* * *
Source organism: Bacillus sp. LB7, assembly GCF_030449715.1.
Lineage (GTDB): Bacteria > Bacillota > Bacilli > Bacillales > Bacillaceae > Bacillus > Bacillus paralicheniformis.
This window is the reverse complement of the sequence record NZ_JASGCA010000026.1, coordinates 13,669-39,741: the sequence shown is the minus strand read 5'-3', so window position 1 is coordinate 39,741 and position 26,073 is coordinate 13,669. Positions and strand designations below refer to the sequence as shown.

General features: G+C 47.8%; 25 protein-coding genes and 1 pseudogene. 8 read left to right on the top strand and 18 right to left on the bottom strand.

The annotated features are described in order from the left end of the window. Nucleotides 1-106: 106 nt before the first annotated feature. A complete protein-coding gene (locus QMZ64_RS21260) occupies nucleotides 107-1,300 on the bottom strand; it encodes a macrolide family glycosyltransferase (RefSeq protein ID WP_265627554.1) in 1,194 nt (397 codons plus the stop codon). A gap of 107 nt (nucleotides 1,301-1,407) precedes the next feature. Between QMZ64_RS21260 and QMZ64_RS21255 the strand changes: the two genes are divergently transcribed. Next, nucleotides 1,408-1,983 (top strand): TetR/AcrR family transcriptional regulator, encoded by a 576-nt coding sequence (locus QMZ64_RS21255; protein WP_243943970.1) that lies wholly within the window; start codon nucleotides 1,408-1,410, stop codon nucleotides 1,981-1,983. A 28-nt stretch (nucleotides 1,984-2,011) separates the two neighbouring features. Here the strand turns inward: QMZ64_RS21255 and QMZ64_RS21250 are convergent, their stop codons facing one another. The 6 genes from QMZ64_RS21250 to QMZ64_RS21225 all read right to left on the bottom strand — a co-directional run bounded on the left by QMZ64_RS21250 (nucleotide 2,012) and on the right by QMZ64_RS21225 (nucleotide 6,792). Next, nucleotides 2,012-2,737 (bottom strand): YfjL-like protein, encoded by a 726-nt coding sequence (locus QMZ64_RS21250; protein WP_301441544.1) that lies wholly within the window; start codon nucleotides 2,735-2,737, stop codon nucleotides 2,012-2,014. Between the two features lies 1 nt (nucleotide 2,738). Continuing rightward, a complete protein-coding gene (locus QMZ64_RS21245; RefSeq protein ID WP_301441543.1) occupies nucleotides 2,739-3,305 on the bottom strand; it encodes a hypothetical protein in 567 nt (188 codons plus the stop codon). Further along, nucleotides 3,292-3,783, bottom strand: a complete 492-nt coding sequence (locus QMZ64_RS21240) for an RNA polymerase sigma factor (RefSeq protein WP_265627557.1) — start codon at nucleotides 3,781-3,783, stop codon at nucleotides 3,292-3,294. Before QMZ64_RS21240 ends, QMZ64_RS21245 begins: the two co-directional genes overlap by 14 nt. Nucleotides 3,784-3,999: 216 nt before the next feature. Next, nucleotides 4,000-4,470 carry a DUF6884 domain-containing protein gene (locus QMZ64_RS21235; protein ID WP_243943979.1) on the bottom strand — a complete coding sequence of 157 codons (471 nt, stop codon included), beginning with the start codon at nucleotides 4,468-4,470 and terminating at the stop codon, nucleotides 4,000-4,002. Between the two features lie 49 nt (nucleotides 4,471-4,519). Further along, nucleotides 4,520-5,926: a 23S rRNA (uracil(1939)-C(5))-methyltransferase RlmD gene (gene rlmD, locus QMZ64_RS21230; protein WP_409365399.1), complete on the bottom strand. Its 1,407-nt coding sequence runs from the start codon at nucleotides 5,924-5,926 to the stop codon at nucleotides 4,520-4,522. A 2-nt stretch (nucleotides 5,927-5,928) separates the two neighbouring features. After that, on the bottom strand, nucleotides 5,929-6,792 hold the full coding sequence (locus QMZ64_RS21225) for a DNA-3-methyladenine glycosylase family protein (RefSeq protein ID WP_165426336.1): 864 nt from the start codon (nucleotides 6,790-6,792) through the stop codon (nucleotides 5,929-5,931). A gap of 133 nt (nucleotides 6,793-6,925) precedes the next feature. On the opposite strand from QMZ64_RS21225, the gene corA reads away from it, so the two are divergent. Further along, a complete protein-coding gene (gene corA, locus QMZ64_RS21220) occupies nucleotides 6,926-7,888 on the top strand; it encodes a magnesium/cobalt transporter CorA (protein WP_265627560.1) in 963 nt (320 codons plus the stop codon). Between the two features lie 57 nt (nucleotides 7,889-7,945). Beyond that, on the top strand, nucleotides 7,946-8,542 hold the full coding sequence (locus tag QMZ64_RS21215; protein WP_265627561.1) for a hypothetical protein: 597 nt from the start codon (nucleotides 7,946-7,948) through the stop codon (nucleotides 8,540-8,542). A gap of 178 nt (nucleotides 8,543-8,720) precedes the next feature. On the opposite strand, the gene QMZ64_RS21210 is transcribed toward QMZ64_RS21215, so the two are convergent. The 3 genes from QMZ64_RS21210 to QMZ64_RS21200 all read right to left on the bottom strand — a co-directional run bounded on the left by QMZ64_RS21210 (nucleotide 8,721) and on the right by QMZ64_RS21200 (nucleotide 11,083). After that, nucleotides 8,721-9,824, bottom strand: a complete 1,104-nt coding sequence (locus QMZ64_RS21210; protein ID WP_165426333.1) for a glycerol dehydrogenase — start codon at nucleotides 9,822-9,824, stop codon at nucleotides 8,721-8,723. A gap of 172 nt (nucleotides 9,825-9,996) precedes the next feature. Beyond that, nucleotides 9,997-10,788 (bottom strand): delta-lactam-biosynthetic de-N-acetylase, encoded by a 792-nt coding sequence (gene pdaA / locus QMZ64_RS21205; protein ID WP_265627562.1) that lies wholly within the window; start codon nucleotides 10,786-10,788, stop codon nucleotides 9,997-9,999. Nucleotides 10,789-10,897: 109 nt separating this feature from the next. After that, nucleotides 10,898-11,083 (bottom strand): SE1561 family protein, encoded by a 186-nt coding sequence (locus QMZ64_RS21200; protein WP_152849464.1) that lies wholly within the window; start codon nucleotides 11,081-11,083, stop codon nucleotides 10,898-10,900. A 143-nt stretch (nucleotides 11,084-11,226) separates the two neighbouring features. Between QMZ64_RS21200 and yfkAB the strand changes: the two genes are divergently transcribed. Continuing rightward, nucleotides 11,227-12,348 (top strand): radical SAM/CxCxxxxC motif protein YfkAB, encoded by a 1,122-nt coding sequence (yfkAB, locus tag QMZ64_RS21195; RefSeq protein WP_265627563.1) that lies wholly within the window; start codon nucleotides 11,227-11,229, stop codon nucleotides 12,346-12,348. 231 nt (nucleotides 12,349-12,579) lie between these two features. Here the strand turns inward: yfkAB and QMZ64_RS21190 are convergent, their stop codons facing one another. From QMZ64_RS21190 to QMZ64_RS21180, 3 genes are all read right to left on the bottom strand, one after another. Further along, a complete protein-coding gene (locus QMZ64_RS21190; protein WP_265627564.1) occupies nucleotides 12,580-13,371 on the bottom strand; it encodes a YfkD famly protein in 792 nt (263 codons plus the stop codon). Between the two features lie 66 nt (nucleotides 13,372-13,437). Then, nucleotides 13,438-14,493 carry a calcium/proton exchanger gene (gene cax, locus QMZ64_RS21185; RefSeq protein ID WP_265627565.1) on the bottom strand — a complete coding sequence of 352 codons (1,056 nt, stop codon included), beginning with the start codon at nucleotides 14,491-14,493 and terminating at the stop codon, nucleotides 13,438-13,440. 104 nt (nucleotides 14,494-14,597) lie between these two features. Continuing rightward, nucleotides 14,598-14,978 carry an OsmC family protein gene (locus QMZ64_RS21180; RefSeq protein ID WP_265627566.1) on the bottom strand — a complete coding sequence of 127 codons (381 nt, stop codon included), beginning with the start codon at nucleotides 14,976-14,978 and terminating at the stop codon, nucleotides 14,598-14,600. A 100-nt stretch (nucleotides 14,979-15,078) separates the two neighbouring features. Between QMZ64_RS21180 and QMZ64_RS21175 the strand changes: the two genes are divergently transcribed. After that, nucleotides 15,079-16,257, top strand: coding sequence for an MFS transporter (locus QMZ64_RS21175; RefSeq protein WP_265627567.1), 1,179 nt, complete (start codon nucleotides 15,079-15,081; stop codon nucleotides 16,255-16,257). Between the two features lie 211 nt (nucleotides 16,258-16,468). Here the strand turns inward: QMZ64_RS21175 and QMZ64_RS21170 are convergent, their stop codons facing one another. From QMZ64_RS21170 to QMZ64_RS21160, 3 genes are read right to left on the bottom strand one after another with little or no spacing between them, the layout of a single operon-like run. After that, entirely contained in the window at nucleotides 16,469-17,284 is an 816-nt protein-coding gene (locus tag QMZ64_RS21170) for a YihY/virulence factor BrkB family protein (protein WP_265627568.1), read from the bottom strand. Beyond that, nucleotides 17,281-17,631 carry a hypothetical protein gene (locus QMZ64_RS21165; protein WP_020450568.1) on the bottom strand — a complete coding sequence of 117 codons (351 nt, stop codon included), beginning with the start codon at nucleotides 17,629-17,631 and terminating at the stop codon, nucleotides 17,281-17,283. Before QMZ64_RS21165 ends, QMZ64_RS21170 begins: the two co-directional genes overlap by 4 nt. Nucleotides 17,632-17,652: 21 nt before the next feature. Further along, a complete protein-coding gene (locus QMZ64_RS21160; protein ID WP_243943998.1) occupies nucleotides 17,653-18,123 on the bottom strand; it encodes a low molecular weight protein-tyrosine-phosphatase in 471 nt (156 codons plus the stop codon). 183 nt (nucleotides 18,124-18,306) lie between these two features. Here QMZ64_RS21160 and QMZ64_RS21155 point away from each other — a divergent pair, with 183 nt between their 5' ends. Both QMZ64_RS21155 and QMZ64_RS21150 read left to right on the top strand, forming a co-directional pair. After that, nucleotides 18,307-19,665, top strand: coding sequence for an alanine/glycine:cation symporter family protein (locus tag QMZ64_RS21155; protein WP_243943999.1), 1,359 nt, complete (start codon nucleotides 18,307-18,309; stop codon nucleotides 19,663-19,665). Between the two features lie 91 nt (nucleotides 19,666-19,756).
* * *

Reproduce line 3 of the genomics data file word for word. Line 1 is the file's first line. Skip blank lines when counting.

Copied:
This window is the reverse complement of the sequence record NZ_JASGCA010000026.1, coordinates 13,669-39,741: the sequence shown is the minus strand read 5'-3', so window position 1 is coordinate 39,741 and position 26,073 is coordinate 13,669. Positions and strand designations below refer to the sequence as shown.